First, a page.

Students of art and medicine traditionally learned anatomy, but from there their paths diverged. Very few artists these days go so far as to dissect human cadavers the way Leonardo did, but some modern medical illustrators come awfully close to it, as we see in the work now up at LeMieux. Here the line between art and medical science becomes very fine indeed. An exploration of the common ground between contemporary artists and medical illustrators, Art in Medicine/Medicine in Art reflects an odd mingling of gravitas and whimsy.
In the gravitas department, Eugene New's realistic Carotid Aneurysm or Barbara Siede's Encarcerated Fallopian Cyst, are the sorts of images that can send the occasional shiver down the back when we consider their implications. Yet, to see these brightly colored airbrush, gouache and mixed-media creations on the walls of a gallery is to shift their context toward formal and tonal values, and here they can almost be seen as biological surrealism. Nearby, a large painting featuring cut-away views of bones, tissues, veins, arteries and a variety of anomalous tissue formations, by A. W. Baker, is enough to remind anyone to make sure their insurance is up to date, and one wonders what anatomical catastrophe this oil painted canvas might imply. But no, it's just a formal abstraction, an artist's fantasy of miscellaneous viscera. "Modern art," in other words. Hmmm. Similarly, Kurt Schlough's Orifice, Belly, Navel, Rift are small scale clay sculptures that insinuate intimate aspects of the body while maintaining a studied formal ambiguity, teasing us into cul-des-sacs of fleshly innuendo.
It's a guessing game that continues for much of the show. A rather Hitchcockian portrait of a wrinkled elderly lady with an intense expression seems almost out of place amid all those bones and organs and it's only the expressionistic and psychological angles of the composition that offer any hint that this is really an exploration of Geriatric Psychiatry, another illustration by Eugene New. But one of the most blatantly and disturbingly surgical images, Removal of Pressure Will Relieve the Symptoms -- a realistic oil painting of a big toe being amputated from a foot -- is actually one of Alan Gerson's ongoing studies of angst and its origins.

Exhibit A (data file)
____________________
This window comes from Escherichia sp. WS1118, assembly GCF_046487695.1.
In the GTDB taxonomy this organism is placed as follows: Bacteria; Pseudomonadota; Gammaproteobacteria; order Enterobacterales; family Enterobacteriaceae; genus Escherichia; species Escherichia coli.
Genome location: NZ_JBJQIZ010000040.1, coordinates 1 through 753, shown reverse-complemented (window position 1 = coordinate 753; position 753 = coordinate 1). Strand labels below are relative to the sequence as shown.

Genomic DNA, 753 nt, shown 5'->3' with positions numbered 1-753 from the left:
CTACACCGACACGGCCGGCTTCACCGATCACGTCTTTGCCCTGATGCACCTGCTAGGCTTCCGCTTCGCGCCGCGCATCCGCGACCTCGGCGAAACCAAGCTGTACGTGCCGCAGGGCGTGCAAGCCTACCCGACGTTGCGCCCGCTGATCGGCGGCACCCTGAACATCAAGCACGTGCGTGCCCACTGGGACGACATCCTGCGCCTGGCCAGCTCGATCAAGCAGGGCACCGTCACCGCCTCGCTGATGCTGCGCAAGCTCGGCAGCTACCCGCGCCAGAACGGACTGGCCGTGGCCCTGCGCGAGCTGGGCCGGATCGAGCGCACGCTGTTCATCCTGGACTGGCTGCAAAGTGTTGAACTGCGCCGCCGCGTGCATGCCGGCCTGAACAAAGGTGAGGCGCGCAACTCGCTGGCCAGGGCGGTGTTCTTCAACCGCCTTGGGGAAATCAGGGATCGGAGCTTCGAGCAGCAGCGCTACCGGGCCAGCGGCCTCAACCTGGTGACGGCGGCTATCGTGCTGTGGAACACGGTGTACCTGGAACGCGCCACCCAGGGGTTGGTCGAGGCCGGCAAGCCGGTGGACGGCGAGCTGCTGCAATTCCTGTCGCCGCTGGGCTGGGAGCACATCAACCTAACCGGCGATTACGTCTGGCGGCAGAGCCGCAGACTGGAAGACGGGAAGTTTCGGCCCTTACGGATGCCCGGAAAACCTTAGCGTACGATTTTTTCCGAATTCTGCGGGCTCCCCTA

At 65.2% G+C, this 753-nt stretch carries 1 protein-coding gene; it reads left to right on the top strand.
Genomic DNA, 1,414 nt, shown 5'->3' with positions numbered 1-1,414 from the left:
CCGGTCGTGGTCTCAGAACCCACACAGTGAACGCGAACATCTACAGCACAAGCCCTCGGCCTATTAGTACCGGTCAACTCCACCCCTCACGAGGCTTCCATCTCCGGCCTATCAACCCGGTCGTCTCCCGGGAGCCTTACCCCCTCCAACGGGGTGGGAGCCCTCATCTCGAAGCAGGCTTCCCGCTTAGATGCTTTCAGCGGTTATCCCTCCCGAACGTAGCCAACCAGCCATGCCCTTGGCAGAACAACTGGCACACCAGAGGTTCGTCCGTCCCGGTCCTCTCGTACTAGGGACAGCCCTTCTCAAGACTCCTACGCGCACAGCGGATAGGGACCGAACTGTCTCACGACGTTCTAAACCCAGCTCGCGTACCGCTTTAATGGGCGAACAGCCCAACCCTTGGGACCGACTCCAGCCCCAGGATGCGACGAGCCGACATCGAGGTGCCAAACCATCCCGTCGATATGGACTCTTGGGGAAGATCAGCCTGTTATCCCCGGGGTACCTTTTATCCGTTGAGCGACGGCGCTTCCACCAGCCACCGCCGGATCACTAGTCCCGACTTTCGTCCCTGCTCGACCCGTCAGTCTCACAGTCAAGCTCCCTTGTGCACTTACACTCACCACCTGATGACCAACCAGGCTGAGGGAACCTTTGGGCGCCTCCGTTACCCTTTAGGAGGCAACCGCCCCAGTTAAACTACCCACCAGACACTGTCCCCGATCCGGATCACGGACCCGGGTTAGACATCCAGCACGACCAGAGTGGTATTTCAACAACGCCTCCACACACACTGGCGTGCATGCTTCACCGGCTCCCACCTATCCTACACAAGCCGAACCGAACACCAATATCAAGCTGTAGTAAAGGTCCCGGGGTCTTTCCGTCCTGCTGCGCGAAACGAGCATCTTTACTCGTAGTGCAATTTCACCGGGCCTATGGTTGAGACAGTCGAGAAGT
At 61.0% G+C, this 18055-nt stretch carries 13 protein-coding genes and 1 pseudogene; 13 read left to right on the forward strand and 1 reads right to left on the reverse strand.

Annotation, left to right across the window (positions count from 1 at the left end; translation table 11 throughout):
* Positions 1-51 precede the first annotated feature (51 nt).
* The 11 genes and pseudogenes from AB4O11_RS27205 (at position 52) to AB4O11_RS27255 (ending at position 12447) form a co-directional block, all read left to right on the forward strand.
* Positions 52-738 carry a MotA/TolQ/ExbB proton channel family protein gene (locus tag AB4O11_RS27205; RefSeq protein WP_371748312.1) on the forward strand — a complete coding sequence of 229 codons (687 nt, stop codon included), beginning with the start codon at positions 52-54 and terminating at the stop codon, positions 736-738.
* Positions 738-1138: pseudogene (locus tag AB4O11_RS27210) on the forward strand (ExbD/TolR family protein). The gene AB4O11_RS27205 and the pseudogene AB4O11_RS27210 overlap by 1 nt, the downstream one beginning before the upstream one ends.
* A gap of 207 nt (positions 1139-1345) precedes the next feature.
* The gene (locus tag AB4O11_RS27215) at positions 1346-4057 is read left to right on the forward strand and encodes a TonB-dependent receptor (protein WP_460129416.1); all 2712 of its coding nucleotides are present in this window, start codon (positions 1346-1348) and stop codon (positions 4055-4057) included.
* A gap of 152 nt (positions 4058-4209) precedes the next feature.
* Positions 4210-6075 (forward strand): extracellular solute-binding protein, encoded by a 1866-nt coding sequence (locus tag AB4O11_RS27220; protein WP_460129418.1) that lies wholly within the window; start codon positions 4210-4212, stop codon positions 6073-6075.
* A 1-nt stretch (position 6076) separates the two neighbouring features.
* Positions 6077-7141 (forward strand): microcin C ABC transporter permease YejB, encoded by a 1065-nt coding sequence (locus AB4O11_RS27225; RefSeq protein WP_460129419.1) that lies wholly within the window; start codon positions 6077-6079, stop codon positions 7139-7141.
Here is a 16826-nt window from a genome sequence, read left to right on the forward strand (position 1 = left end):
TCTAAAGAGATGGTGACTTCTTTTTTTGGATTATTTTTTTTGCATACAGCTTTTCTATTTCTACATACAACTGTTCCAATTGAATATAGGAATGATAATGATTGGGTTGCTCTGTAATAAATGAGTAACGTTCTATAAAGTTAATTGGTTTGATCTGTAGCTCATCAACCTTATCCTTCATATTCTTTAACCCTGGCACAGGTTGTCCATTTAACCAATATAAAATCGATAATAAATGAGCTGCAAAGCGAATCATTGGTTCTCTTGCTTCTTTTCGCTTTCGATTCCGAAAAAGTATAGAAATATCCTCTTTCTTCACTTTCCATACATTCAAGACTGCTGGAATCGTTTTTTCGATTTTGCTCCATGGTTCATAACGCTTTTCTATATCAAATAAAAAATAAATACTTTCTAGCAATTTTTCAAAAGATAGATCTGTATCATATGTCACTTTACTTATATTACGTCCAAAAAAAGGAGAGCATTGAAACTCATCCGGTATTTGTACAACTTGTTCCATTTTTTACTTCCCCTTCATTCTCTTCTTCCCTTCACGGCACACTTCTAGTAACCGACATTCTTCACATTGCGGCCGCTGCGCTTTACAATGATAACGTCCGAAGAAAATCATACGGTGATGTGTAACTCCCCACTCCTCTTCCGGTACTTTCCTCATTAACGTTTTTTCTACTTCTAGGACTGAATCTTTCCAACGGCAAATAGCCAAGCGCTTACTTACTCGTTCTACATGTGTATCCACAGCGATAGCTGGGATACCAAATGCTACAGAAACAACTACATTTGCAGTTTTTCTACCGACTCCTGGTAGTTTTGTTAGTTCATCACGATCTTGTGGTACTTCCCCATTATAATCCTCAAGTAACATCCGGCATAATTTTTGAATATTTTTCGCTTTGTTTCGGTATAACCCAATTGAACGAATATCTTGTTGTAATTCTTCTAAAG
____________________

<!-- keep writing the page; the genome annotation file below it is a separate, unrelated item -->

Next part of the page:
Charles Barbier's Sigmund Freud With Patient is a rare formal portrait, an acrylic painting of the famous pioneer of psychiatry with what is presumably a neurotic female patient, a nude, Austro-Hungarian odalisque contorted on a divan behind him as Freud sits blank-faced in a straight chair, cheroot in hand. It's another psychological statement, realistic yet dreamlike, but it does convey something of Freud's deadpan pedagogic bravura. Another tack is taken in Deedra Ludwig's The Giant Library, a pair of old display cases, one filled with antique medical bottles, the other with dried flowers and botanical specimens. A wall text explains that most of our modern medicines originated with tribal healers, not giant pharmaceutical corporations.
Whimsy appears in the form of Steve Teeters Defibrillator, a concoction of old wheelchair parts, car headlights from the 1930s, electronic miscellany and a rotating globe in a kind of Beverly Hillbillies take on medical technology. But whimsy's shadow appears in Jean-Jacques Gaudel's Fanny Shrine, an altar-like sculpture with cut-away views of a female head and torso precisely painted on three sides. Hard to say what goes on here, but it's a singular statement, obsessive enough to generate it's own autonomous, if intriguingly warped, reality. And that points to another parallel between art and medicine: Both are regarded by their practitioners as callings, those things people do out of some inexplicable inner drive -- like Leonardo's quest to explore the mysteries that underlie a smile.